5. Define CPI
The term ClockCyclesPerInstruction Which is the average number of clock cycles each instructiontakes to execute, is often abbreviated as CPI. CPI= CPU clock cycles/Instruction count.
6. State and explain the performance equation?
Suppose that the average number of basic steps needed to execute one machine instruction is S, whereeach basic step is completed in one clock cycle. If the clock cycle rate is R cycles per second, the program execution time is given by T = (N x S) / R This is often referred to as the basic performanceequation.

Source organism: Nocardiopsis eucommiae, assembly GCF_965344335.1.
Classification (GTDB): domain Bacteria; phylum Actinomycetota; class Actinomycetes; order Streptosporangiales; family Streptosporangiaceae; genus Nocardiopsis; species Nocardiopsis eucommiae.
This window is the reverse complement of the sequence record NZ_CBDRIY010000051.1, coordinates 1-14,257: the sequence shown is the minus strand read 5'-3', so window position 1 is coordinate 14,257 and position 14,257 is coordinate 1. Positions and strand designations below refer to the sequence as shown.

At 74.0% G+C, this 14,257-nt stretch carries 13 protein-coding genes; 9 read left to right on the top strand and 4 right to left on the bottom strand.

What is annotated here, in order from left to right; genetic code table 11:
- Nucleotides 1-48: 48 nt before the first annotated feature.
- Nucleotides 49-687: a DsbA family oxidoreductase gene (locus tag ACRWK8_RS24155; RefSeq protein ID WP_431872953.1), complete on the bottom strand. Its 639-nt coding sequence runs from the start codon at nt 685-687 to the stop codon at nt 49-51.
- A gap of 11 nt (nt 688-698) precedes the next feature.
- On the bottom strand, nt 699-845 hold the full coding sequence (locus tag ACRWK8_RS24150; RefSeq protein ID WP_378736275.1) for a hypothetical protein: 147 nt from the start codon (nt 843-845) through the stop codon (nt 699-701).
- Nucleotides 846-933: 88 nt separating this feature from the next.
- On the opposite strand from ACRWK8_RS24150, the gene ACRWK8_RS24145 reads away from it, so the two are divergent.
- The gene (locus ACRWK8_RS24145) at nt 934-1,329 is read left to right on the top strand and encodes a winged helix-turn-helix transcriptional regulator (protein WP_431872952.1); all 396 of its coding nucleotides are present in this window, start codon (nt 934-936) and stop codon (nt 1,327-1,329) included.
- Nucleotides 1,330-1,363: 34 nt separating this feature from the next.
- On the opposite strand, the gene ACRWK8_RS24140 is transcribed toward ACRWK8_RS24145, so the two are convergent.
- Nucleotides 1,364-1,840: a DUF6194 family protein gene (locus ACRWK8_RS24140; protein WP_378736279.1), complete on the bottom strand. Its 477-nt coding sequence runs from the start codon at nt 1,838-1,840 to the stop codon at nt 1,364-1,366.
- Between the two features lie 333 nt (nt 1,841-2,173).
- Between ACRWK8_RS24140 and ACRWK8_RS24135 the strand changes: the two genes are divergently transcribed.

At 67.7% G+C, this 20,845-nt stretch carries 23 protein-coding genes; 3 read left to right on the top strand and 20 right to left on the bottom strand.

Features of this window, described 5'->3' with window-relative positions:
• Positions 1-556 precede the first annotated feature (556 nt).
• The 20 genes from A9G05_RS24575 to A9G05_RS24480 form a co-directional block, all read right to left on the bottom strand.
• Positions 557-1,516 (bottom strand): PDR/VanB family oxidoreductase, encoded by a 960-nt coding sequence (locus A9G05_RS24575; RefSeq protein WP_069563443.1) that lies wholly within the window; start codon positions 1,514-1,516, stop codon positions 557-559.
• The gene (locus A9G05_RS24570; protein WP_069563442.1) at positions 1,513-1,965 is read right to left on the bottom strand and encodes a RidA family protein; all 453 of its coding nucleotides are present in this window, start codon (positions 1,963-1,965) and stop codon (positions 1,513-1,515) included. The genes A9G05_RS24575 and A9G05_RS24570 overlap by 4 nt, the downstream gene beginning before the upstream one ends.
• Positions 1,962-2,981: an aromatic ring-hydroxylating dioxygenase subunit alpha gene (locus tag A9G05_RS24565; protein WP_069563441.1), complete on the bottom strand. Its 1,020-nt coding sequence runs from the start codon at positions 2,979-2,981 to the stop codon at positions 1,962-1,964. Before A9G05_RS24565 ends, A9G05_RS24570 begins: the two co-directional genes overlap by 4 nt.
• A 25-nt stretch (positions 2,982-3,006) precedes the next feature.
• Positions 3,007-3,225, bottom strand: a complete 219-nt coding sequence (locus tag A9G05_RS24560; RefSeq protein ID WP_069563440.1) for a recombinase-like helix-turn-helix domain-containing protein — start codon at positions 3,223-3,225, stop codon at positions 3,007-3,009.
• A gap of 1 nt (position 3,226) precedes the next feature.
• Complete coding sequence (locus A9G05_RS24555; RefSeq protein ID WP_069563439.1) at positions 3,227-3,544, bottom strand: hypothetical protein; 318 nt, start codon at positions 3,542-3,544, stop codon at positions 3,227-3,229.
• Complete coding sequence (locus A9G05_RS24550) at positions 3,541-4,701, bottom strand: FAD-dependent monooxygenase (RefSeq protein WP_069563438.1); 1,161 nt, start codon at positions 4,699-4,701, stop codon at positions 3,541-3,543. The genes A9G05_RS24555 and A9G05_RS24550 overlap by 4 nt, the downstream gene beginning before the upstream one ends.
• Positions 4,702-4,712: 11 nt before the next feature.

7. What do you mean by aligned and unaligned address?
Aligned address: · In the case of 32bit word length, natural word boundaries occur at address0,4,8…………the word locations have aligned address. · In general, words are said to be aligned inmemory if they begin at a byte address that is a multiple of the number of bytes in a word. · FOR EXAMPLE: If the word length is 16(2bytes), aligned words begin at byte address 0, 2, 4 unalignedaddress: · There is no fundamental reason why words cannot begin at an arbitrary byte address. Thewords are said to have unaligned address. While the most common case is to use aligned address, somecomputers allow the unaligned word address
8. What is the assembly language notation? Give example.